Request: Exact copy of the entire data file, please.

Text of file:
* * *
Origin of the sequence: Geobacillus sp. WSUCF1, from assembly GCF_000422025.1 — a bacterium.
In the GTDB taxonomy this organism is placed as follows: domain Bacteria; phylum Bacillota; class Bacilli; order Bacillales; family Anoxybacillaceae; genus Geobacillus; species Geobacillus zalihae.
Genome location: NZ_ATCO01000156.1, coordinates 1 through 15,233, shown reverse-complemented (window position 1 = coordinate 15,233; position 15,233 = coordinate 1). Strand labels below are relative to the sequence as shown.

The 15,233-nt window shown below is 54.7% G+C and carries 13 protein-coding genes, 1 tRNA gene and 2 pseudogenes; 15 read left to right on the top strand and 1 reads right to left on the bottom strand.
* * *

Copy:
Origin of the sequence: Geobacillus sp. WSUCF1, from assembly GCF_000422025.1 — a bacterium.
In the GTDB taxonomy this organism is placed as follows: domain Bacteria; phylum Bacillota; class Bacilli; order Bacillales; family Anoxybacillaceae; genus Geobacillus; species Geobacillus zalihae.
Genome location: NZ_ATCO01000156.1, coordinates 1 through 15,233, shown reverse-complemented (window position 1 = coordinate 15,233; position 15,233 = coordinate 1). Strand labels below are relative to the sequence as shown.

The 15,233-nt window shown below is 54.7% G+C and carries 13 protein-coding genes, 1 tRNA gene and 2 pseudogenes; 15 read left to right on the top strand and 1 reads right to left on the bottom strand.